The effect of interpersonal touch during childhood on adult attachment and depression: A neglected area of family and developmental psychology?

Mika S. Takeuchi, Hitoshi Miyaoka, Atsuko Tomoda, Masao Suzuki, Qingbo Liu, Toshinori Kitamura

    Research output: Contribution to journalArticle

    19 Citations (Scopus)


    Interpersonal touch has been little studied empirically as an indicator of parent- and peer-child intimacy. Undergraduate students (n = 390) were studied using a questionnaire survey regarding the frequencies of interpersonal touch by father, mother, same-sex peers, and opposite-sex peers during preschool ages, grades 1-3, grades 4-6, and grades 7-9, as well as their current attachment style to a romantic partner and current depression. A path model indicated that current depression was influenced significantly by poorer self- and other-images as well as by fewer parental interpersonal touches throughout childhood. Other-image was influenced by early (up to grade 3) parental interpersonal touch. Our findings suggest that a lower frequency of parental touching during childhood influences the development of depression and contributes to a poorer image of an individual's romantic partner during later adolescence and early adulthood.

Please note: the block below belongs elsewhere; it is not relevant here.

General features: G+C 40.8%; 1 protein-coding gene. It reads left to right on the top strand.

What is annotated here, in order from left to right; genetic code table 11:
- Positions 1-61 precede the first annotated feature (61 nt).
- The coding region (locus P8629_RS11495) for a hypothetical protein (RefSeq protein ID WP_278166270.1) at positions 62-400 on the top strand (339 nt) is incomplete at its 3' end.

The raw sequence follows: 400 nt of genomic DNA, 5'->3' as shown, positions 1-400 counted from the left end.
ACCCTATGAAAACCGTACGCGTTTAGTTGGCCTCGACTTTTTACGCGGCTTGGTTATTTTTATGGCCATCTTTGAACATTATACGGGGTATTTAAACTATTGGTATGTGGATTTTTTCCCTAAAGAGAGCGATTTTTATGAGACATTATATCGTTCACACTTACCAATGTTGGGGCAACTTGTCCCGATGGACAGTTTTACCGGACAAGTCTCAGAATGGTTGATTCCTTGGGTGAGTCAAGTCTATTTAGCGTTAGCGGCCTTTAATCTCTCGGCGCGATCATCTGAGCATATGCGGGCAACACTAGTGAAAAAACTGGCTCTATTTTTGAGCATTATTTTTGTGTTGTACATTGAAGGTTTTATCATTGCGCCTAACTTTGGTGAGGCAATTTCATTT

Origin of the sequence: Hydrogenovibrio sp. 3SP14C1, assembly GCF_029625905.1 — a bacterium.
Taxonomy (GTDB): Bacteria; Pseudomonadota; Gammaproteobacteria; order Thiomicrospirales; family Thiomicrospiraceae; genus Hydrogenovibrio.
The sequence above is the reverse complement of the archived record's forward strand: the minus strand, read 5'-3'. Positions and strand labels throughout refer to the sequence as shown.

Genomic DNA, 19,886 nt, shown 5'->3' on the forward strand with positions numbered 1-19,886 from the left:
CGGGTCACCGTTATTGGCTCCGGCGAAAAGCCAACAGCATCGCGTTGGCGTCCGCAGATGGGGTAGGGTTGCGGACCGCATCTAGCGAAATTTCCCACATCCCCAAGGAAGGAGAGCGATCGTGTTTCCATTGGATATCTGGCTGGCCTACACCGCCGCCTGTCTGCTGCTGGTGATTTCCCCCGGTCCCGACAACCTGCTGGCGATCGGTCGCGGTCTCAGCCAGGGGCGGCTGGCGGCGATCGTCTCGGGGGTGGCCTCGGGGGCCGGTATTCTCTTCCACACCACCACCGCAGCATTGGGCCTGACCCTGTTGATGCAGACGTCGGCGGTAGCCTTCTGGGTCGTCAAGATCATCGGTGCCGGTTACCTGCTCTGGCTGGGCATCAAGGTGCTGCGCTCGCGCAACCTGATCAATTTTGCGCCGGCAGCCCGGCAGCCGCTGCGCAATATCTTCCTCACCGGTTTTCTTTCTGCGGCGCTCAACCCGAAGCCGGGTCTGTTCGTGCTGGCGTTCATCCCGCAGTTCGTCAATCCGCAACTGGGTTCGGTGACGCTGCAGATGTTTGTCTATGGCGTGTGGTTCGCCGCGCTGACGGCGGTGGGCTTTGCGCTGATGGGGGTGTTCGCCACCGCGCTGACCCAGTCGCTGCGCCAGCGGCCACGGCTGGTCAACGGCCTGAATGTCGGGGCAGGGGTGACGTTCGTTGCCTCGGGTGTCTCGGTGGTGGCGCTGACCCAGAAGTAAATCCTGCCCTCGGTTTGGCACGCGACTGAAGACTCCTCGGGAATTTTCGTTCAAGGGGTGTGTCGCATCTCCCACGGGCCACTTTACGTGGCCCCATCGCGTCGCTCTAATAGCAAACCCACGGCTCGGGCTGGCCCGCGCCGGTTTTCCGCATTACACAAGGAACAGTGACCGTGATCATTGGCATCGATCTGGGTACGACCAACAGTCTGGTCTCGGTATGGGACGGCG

Original languageEnglish
    Pages (from-to)109-117
    Number of pages9
    JournalJournal of Child and Family Studies
    Issue number1
    Publication statusPublished - 2010 Jan



    • Attachment
    • Depression
    • Interpersonal touch

    ASJC Scopus subject areas

    • Developmental and Educational Psychology
    • Life-span and Life-course Studies

    Cite this